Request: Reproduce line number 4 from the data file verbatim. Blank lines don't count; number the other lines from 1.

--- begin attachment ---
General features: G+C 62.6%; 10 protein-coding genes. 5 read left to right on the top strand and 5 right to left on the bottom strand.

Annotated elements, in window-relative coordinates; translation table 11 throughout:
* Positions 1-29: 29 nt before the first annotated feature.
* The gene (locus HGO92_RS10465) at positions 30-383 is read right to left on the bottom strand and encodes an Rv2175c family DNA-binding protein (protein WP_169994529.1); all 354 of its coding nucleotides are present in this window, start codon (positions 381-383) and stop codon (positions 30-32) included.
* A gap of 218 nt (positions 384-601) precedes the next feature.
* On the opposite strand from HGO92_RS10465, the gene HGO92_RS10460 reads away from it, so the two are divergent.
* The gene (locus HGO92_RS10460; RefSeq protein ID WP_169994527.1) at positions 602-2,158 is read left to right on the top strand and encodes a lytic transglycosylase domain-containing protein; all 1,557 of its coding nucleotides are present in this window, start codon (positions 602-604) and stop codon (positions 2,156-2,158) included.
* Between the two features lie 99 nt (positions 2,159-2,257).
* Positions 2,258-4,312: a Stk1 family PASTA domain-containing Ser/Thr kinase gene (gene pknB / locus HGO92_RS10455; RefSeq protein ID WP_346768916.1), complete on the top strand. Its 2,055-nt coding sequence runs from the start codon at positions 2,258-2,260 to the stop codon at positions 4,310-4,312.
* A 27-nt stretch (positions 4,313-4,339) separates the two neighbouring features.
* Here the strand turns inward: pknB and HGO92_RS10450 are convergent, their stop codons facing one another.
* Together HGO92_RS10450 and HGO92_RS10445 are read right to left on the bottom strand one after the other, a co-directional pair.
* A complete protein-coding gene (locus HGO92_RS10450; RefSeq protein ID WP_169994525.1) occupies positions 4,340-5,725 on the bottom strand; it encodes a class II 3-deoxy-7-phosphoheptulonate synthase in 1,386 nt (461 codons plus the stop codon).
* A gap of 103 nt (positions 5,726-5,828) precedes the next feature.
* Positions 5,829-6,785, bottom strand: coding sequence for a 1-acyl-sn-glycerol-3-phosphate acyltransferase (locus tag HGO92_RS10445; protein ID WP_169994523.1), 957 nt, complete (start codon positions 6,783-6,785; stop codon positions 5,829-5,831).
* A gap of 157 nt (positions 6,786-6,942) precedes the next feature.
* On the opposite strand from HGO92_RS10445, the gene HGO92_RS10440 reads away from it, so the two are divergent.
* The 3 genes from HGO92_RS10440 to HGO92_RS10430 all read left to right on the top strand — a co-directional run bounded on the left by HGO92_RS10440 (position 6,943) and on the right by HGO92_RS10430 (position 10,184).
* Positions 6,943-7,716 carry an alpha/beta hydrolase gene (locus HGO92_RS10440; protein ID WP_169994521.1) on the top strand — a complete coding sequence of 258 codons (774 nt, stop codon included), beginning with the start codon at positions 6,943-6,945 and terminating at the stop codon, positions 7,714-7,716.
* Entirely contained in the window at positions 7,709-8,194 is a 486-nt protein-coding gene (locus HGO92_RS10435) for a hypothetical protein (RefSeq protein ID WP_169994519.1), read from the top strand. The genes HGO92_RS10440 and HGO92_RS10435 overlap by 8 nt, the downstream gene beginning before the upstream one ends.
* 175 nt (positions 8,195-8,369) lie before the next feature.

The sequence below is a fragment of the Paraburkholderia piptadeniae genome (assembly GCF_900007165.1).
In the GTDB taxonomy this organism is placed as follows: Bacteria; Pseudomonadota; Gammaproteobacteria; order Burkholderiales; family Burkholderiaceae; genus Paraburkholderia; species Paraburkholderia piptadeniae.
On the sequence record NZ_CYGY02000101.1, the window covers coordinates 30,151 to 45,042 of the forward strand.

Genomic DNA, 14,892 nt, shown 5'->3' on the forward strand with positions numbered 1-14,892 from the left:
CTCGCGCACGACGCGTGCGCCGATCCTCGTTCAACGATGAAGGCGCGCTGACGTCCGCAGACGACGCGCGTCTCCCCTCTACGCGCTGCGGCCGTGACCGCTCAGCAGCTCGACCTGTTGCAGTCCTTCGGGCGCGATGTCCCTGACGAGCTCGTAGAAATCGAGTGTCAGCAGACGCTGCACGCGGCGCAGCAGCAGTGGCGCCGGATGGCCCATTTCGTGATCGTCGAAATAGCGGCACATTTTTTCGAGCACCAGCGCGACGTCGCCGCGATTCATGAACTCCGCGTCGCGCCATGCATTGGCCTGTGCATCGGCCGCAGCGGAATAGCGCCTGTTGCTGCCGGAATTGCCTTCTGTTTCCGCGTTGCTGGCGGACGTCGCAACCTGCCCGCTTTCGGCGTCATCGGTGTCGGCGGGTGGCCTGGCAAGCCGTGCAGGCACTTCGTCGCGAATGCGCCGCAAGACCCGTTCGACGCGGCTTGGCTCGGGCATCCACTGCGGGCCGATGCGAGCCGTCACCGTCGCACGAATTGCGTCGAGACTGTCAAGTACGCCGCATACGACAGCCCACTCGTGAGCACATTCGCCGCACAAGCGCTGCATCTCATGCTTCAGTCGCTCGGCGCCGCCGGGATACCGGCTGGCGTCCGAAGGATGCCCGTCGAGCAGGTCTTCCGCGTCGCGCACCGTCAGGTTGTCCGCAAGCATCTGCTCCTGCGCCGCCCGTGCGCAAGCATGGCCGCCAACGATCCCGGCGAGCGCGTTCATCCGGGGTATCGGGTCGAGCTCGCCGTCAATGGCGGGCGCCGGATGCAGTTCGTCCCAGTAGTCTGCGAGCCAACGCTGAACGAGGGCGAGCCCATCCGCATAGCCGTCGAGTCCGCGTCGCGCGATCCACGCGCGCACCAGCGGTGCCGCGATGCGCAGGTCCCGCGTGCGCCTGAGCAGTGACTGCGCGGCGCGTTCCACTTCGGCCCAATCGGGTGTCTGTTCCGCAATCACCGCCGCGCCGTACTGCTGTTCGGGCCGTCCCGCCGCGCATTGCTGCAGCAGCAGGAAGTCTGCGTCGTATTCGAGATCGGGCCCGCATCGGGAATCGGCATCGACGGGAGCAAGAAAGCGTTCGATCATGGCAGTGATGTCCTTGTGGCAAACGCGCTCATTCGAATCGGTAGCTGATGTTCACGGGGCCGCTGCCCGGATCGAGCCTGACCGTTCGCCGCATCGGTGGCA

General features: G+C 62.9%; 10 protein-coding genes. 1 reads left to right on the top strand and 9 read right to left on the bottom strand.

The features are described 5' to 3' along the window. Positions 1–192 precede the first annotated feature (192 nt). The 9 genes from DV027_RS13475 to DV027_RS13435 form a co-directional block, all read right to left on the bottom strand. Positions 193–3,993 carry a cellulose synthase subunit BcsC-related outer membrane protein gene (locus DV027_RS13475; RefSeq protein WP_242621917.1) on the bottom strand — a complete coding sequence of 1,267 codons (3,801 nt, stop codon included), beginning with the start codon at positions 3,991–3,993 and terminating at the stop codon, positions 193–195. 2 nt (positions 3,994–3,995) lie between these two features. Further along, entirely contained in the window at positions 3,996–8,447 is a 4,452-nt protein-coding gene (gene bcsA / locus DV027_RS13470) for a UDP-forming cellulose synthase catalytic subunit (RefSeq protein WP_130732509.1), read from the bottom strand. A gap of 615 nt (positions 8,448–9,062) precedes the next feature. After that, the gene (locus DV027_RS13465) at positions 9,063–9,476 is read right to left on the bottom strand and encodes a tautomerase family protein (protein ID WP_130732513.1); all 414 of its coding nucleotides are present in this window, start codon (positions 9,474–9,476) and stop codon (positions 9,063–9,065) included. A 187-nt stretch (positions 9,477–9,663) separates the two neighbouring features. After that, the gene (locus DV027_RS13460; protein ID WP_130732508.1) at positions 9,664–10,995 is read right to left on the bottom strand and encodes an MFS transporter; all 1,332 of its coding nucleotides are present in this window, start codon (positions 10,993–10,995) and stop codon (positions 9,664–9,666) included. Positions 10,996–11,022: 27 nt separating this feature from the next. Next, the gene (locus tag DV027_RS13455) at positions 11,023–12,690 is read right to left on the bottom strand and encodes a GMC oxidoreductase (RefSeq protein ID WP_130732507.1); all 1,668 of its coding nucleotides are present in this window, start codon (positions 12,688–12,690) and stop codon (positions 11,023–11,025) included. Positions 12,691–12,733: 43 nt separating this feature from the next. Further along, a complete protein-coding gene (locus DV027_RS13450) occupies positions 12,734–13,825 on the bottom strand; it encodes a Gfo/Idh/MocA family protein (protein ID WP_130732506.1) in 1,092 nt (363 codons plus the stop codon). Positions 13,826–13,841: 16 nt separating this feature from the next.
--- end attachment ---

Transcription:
* The gene (locus HGO92_RS10465) at positions 30-383 is read right to left on the bottom strand and encodes an Rv2175c family DNA-binding protein (protein WP_169994529.1); all 354 of its coding nucleotides are present in this window, start codon (positions 381-383) and stop codon (positions 30-32) included.